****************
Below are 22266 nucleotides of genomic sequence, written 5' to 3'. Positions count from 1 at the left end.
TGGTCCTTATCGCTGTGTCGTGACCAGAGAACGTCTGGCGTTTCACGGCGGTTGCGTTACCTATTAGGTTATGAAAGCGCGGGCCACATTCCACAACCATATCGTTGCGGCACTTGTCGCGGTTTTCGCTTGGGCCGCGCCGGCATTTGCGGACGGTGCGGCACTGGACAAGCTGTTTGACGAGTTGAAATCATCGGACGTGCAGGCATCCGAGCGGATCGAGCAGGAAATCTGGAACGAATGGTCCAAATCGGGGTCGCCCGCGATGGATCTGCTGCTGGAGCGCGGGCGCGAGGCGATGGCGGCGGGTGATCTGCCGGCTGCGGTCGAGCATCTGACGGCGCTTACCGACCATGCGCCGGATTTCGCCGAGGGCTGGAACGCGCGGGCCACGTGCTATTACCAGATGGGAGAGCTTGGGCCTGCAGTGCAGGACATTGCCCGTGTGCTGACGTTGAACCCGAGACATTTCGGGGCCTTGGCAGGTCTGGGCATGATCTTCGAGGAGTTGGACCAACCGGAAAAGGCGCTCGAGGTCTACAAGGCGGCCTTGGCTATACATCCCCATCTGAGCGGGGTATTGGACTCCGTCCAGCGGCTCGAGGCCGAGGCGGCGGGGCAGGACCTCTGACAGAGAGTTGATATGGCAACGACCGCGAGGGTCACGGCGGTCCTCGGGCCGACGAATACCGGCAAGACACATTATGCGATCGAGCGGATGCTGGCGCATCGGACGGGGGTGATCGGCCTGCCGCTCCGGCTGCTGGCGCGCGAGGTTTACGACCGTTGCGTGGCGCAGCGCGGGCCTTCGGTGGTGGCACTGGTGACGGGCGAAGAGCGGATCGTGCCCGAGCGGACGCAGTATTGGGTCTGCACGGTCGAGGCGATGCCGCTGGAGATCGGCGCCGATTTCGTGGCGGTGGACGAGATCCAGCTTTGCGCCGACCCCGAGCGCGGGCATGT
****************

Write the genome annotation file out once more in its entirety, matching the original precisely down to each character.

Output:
Below are 22266 nucleotides of genomic sequence, written 5' to 3'. Positions count from 1 at the left end.
TGGTCCTTATCGCTGTGTCGTGACCAGAGAACGTCTGGCGTTTCACGGCGGTTGCGTTACCTATTAGGTTATGAAAGCGCGGGCCACATTCCACAACCATATCGTTGCGGCACTTGTCGCGGTTTTCGCTTGGGCCGCGCCGGCATTTGCGGACGGTGCGGCACTGGACAAGCTGTTTGACGAGTTGAAATCATCGGACGTGCAGGCATCCGAGCGGATCGAGCAGGAAATCTGGAACGAATGGTCCAAATCGGGGTCGCCCGCGATGGATCTGCTGCTGGAGCGCGGGCGCGAGGCGATGGCGGCGGGTGATCTGCCGGCTGCGGTCGAGCATCTGACGGCGCTTACCGACCATGCGCCGGATTTCGCCGAGGGCTGGAACGCGCGGGCCACGTGCTATTACCAGATGGGAGAGCTTGGGCCTGCAGTGCAGGACATTGCCCGTGTGCTGACGTTGAACCCGAGACATTTCGGGGCCTTGGCAGGTCTGGGCATGATCTTCGAGGAGTTGGACCAACCGGAAAAGGCGCTCGAGGTCTACAAGGCGGCCTTGGCTATACATCCCCATCTGAGCGGGGTATTGGACTCCGTCCAGCGGCTCGAGGCCGAGGCGGCGGGGCAGGACCTCTGACAGAGAGTTGATATGGCAACGACCGCGAGGGTCACGGCGGTCCTCGGGCCGACGAATACCGGCAAGACACATTATGCGATCGAGCGGATGCTGGCGCATCGGACGGGGGTGATCGGCCTGCCGCTCCGGCTGCTGGCGCGCGAGGTTTACGACCGTTGCGTGGCGCAGCGCGGGCCTTCGGTGGTGGCACTGGTGACGGGCGAAGAGCGGATCGTGCCCGAGCGGACGCAGTATTGGGTCTGCACGGTCGAGGCGATGCCGCTGGAGATCGGCGCCGATTTCGTGGCGGTGGACGAGATCCAGCTTTGCGCCGACCCCGAGCGCGGGCATGT